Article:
July Montage

In July – I shared with you the rest of my holiday in Criccieth and my son’s new flat.

I showed you a recipe for a different sort of banana bread.

The only crochet I shared was the bunting and coasters I made while I was away. This is mainly because of helping my son cope with all that is involved in moving from one flat to another but I did manage to fit in a bunting tutorial.

I took some photographs of the recent rhino invasion of Southampton and a lot more photographs of our final? visit to Portsmouth Historic Dockyard and the Mary Rose.

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Final Chapter! or is it?

This Saturday we went back to Portsmouth Historic Dockyard to finally see the Mary Rose and do one or two things we had missed before.

(For earlier chapters see: Here,  Here, Here and Here.)

The story could be subtitled “How to make your birthday last almost all year!”

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After getting a slot for the Mary Rose we went to visit ‘Action Stations’

Some people played games

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While others discovered all sorts of information: like how an aerofoil works

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We could have stayed much longer but soon we had to go and queue to see the Mary Rose.

On the way we saw how they are getting on with reatoration work on HMS Victory.

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You can find out more about the Mary Rose – Here

We started with a view of the Main Decks

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The lighting was extremely low and I had to set my camera up to it’s highest ISO setting.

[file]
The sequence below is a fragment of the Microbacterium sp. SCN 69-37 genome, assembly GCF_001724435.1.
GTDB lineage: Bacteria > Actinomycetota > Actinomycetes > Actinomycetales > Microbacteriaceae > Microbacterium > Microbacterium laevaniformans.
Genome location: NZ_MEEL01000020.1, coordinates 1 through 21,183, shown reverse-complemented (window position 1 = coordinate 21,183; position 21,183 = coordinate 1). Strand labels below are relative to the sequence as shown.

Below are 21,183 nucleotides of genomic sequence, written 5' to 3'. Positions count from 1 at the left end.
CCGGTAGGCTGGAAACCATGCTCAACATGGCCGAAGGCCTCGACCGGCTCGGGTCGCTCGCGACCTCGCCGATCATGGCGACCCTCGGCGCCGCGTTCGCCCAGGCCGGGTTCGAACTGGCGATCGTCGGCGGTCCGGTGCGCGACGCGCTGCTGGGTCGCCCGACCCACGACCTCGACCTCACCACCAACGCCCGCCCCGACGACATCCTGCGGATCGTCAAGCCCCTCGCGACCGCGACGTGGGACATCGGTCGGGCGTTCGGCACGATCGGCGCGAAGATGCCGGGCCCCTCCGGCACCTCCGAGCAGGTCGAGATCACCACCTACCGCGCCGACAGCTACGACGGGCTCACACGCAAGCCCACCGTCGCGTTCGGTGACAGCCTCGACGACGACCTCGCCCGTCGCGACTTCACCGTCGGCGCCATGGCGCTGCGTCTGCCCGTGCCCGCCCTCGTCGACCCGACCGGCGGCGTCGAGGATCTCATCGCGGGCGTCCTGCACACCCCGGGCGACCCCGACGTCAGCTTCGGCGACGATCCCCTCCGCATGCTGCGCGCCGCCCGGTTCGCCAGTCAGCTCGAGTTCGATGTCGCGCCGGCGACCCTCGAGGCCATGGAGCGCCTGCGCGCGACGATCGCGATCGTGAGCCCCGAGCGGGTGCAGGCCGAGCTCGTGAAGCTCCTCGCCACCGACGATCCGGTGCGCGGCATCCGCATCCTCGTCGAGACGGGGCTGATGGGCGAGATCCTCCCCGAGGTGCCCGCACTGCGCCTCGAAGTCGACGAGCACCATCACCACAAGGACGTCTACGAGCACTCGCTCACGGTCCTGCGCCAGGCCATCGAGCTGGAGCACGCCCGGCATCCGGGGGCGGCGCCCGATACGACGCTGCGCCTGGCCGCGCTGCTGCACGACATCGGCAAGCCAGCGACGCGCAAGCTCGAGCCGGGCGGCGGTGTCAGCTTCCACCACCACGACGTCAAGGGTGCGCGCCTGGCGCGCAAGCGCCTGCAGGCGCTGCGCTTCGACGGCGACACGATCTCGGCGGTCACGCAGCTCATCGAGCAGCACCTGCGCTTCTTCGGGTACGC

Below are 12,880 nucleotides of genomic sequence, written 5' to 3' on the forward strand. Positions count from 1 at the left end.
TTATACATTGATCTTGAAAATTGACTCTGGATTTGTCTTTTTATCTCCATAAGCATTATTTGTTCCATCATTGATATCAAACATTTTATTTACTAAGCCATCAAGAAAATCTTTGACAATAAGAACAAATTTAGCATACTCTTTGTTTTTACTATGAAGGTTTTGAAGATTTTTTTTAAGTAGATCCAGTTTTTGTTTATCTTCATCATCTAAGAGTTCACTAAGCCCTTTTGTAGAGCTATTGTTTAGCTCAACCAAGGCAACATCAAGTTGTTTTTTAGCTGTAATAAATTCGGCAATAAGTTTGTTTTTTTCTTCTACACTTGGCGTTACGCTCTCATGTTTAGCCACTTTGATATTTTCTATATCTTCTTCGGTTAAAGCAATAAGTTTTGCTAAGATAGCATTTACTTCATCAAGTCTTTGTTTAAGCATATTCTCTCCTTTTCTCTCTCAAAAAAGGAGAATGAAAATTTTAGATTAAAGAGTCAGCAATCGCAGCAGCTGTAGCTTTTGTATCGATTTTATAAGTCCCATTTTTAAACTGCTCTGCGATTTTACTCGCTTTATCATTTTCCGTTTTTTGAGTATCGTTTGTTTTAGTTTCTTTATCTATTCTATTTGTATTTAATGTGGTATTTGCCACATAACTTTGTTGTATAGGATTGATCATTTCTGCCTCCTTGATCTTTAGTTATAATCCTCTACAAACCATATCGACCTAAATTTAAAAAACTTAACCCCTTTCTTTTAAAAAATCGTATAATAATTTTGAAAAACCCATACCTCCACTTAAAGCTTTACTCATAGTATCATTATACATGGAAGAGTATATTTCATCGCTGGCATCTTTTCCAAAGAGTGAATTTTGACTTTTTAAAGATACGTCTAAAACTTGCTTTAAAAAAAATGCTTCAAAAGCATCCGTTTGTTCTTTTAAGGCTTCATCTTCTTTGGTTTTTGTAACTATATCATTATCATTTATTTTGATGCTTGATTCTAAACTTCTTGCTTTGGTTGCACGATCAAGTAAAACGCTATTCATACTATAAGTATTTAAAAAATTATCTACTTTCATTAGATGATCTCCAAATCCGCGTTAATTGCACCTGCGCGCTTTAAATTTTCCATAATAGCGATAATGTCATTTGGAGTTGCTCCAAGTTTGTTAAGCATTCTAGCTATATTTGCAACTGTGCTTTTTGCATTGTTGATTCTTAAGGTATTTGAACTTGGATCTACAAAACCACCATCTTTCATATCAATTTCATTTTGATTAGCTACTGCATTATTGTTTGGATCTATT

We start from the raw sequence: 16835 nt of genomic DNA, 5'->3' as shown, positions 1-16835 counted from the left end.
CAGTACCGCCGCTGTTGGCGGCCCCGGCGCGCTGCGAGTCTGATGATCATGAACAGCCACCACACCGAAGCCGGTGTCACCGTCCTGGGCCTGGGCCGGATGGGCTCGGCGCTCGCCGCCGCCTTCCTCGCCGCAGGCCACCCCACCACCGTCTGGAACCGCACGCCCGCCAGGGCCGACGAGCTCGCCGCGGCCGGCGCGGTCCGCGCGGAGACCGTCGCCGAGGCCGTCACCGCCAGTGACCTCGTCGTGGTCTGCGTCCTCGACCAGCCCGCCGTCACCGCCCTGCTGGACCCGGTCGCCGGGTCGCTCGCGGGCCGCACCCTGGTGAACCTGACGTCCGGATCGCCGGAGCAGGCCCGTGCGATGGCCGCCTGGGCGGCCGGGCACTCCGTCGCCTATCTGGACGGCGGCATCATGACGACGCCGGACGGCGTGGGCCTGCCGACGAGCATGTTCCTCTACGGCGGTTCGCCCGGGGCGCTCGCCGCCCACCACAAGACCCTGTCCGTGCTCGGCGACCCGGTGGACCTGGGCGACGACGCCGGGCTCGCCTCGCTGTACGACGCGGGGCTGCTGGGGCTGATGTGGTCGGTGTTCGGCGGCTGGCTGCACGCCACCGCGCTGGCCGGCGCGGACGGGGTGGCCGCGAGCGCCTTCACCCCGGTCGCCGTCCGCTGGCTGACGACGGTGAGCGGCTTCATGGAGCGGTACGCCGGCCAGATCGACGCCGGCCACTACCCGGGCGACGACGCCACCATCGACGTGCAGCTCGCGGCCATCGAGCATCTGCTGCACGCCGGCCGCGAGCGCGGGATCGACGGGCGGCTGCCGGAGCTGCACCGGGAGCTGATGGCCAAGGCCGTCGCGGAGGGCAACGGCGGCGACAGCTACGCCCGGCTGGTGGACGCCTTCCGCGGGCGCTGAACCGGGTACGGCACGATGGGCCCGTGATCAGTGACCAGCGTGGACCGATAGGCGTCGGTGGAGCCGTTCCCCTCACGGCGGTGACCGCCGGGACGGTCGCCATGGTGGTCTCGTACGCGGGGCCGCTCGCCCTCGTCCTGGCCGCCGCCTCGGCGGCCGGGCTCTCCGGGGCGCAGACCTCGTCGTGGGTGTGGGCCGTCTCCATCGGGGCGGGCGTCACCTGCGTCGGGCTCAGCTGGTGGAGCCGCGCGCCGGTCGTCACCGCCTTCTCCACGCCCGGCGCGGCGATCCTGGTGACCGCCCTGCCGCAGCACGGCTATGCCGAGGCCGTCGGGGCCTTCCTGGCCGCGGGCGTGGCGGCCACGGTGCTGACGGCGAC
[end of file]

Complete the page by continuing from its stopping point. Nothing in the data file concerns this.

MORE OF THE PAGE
There were many of the recovered artefacts displayed. I found the decoration of the cannons especially interesting as you will see.

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Can you see the two animal heads towards the far end?

Here are two figures maybe mermaids.

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There were also displays of what had been found of different members of the crew like the Master Carpenter, Master Gunner

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and Ships Surgeon.

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One of the most pignant displays I thought was this one of the skeletonof the ships dog.

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They only found three rats – so maybe he was very good at his job!

Can you also see the game board for a game that was a forerunner of Backgammon?

We saw the gun that helped the divers to realise that the wreck was indeed the Mary Rose that they had been searching for.

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We then went down to the Lower Decks

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And later by a viewing lift to the Upper Decks.

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Here is a close up. The wood having been sprayed with water and wax for years is now being dried out.

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I didn’t photograph everything that we saw on both the lower and upper decks, and it would get boring if I showed you everything, but here are a few things that caught my interest.

Some pins. The central one shows two dragons!

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A cannon showing that it was made for Henry V111 with a tudor rose.

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A gold coin showing that this belonged to a welathy crew member.